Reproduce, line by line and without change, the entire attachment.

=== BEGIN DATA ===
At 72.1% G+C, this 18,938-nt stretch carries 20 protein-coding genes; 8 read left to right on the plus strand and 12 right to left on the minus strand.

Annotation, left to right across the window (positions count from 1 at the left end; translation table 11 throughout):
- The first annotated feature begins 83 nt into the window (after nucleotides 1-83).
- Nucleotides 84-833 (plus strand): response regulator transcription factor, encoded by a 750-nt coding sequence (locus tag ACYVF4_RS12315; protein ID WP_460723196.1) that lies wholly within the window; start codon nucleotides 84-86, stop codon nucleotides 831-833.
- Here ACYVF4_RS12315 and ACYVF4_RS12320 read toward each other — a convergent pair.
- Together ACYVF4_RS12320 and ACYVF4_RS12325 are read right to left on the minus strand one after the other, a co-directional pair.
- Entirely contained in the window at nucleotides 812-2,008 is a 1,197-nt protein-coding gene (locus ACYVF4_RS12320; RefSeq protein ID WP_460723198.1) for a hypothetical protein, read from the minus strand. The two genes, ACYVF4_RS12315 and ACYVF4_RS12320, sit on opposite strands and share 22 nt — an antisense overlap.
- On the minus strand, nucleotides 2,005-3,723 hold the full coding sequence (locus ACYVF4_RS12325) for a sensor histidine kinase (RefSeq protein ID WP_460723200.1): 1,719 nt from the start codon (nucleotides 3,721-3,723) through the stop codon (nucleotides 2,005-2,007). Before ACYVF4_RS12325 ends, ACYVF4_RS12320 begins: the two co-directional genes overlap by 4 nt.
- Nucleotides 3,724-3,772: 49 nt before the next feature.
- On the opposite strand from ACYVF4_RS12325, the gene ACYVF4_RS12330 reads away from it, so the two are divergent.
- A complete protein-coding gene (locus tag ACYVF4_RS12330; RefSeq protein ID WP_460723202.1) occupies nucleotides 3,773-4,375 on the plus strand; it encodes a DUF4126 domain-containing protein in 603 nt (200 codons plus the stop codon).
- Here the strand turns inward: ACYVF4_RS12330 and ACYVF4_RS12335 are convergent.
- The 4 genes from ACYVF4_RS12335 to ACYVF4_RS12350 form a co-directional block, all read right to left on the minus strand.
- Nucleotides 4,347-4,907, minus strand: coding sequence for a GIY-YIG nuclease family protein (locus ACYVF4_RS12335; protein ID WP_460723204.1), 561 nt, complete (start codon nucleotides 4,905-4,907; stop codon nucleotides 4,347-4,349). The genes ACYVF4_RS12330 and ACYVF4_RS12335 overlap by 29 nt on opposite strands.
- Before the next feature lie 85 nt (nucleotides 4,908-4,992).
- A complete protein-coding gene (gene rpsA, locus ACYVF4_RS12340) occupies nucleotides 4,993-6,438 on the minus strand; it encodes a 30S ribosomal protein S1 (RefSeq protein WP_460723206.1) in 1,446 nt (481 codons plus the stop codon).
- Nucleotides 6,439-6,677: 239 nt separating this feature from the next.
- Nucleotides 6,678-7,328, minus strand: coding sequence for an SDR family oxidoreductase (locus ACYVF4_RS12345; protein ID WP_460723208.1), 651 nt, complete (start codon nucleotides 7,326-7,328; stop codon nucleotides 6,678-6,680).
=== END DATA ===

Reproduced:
At 72.1% G+C, this 18,938-nt stretch carries 20 protein-coding genes; 8 read left to right on the plus strand and 12 right to left on the minus strand.

Annotation, left to right across the window (positions count from 1 at the left end; translation table 11 throughout):
- The first annotated feature begins 83 nt into the window (after nucleotides 1-83).
- Nucleotides 84-833 (plus strand): response regulator transcription factor, encoded by a 750-nt coding sequence (locus tag ACYVF4_RS12315; protein ID WP_460723196.1) that lies wholly within the window; start codon nucleotides 84-86, stop codon nucleotides 831-833.
- Here ACYVF4_RS12315 and ACYVF4_RS12320 read toward each other — a convergent pair.
- Together ACYVF4_RS12320 and ACYVF4_RS12325 are read right to left on the minus strand one after the other, a co-directional pair.
- Entirely contained in the window at nucleotides 812-2,008 is a 1,197-nt protein-coding gene (locus ACYVF4_RS12320; RefSeq protein ID WP_460723198.1) for a hypothetical protein, read from the minus strand. The two genes, ACYVF4_RS12315 and ACYVF4_RS12320, sit on opposite strands and share 22 nt — an antisense overlap.
- On the minus strand, nucleotides 2,005-3,723 hold the full coding sequence (locus ACYVF4_RS12325) for a sensor histidine kinase (RefSeq protein ID WP_460723200.1): 1,719 nt from the start codon (nucleotides 3,721-3,723) through the stop codon (nucleotides 2,005-2,007). Before ACYVF4_RS12325 ends, ACYVF4_RS12320 begins: the two co-directional genes overlap by 4 nt.
- Nucleotides 3,724-3,772: 49 nt before the next feature.
- On the opposite strand from ACYVF4_RS12325, the gene ACYVF4_RS12330 reads away from it, so the two are divergent.
- A complete protein-coding gene (locus tag ACYVF4_RS12330; RefSeq protein ID WP_460723202.1) occupies nucleotides 3,773-4,375 on the plus strand; it encodes a DUF4126 domain-containing protein in 603 nt (200 codons plus the stop codon).
- Here the strand turns inward: ACYVF4_RS12330 and ACYVF4_RS12335 are convergent.
- The 4 genes from ACYVF4_RS12335 to ACYVF4_RS12350 form a co-directional block, all read right to left on the minus strand.
- Nucleotides 4,347-4,907, minus strand: coding sequence for a GIY-YIG nuclease family protein (locus ACYVF4_RS12335; protein ID WP_460723204.1), 561 nt, complete (start codon nucleotides 4,905-4,907; stop codon nucleotides 4,347-4,349). The genes ACYVF4_RS12330 and ACYVF4_RS12335 overlap by 29 nt on opposite strands.
- Before the next feature lie 85 nt (nucleotides 4,908-4,992).
- A complete protein-coding gene (gene rpsA, locus ACYVF4_RS12340) occupies nucleotides 4,993-6,438 on the minus strand; it encodes a 30S ribosomal protein S1 (RefSeq protein WP_460723206.1) in 1,446 nt (481 codons plus the stop codon).
- Nucleotides 6,439-6,677: 239 nt separating this feature from the next.
- Nucleotides 6,678-7,328, minus strand: coding sequence for an SDR family oxidoreductase (locus ACYVF4_RS12345; protein ID WP_460723208.1), 651 nt, complete (start codon nucleotides 7,326-7,328; stop codon nucleotides 6,678-6,680).